Detective Sergeant Nathaniel Brannick is a tortured soul with an unusual supernatural power: the ability to touch a dead body and see the last moments of the person’s life. A nice trick for a crime-solving detective, particularly in late 19th Century London, where modern forensics techniques are not an option. Brannick’s life at the start of the story is sad, as he deals with the recent death of his wife from Tuberculosis (Consumption), and his own illness that figures to end his life painfully in the near future. To cope with the pain of her final days, Brannick secured illegal opium for his wife, and now he partakes nightly in smoking the “tar” in order to ease his own pain and escape from his own anguish. Not a traditional hero.
The story provides an explanation for Brannick’s unusual post-death visions as he meets a pair of witch-hunters who are tracking an evil demon. The demon is never identified as a “vampire,” but the offspring of Vlad from Romania, whose victims drink human blood and have super-human abilities, certainly fit the bill. There is even a reference to Renfield, the escapee from an insane asylum, although the character is not developed or used. The Dracula references are, however, unmistakable. Brannick is visited by spirits, his dreams are haunted by visions, and he has actual battles with the undead. Beware the cemetery at night!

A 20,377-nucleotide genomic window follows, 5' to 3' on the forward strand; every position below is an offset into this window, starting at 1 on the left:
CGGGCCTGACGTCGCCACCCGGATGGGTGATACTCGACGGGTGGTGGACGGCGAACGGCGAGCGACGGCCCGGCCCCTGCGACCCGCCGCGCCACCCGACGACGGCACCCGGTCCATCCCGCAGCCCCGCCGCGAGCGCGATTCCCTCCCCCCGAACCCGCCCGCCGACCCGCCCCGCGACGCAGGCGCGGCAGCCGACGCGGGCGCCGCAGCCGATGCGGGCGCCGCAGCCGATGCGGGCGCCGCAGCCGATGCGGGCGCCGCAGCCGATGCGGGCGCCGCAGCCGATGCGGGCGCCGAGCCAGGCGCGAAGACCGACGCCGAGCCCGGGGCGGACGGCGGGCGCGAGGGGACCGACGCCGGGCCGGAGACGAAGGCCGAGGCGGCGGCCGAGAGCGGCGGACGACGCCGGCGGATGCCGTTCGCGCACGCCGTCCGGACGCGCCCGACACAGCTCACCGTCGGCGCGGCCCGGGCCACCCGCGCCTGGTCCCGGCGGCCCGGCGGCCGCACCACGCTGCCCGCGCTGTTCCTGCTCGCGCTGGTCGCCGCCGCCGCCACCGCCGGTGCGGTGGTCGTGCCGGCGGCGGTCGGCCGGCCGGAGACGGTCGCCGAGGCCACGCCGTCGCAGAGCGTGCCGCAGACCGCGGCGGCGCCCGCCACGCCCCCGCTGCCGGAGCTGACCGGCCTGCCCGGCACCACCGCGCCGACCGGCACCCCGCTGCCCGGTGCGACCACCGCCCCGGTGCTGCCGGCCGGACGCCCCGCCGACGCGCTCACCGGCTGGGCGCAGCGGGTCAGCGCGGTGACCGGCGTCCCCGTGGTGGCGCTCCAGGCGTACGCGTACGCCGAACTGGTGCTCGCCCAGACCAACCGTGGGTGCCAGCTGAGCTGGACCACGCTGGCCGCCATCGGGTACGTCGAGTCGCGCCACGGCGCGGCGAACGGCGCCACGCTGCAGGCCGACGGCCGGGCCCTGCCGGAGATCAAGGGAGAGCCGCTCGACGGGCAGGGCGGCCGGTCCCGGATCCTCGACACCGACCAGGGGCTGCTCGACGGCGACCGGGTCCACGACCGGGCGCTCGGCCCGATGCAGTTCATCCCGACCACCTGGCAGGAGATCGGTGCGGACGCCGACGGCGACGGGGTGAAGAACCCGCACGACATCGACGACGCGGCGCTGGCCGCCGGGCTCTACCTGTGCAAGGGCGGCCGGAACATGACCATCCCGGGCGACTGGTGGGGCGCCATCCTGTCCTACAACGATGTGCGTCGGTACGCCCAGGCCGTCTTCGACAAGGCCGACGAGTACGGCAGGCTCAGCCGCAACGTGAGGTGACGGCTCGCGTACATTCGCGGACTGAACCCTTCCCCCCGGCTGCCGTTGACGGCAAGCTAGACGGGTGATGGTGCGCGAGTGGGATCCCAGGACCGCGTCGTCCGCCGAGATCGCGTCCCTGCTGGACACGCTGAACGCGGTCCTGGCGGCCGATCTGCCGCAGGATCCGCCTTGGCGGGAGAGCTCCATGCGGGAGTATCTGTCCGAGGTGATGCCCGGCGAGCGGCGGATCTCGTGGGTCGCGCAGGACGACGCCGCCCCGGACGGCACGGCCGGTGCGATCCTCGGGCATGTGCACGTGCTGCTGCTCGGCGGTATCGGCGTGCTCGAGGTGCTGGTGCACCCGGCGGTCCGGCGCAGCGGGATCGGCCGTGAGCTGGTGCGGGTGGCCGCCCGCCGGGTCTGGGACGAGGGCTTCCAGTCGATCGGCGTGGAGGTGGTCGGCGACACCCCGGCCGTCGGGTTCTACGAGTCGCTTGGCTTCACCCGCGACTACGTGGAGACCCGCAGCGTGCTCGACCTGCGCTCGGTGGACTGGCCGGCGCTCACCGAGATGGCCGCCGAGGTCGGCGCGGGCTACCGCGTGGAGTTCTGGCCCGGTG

There is action, blood, betrayal, a tinge of romance, and a puzzle to be solved all woven together through the lens of Victorian England. The writer presents three different first-person narrators to recount the story, which creates a bit of confusion but creates a very personal story. The language of the book also re-creates Victorian England with an Arthur Conan Doyle feel filled with rich similes and detailed descriptions. You can smell the horse manure. Even if you don’t love the paranormal/fantasy story line, the texture of the prose makes the story compelling.
There are a few hiccups in the plot, and unfortunately the text is sprinkled with far too many copy-editing errors, which distract. The baseline plot is a fairly conventional vampire yarn, with the unique addition of the brother/sister demon-hunters. There are several plot threads that get lost, or are simply never relevant, but in the end the core story is compelling.
For fans of period writing, fans of vampire stories, and readers looking for an unconventional hero, this book will be satisfying and worth reading.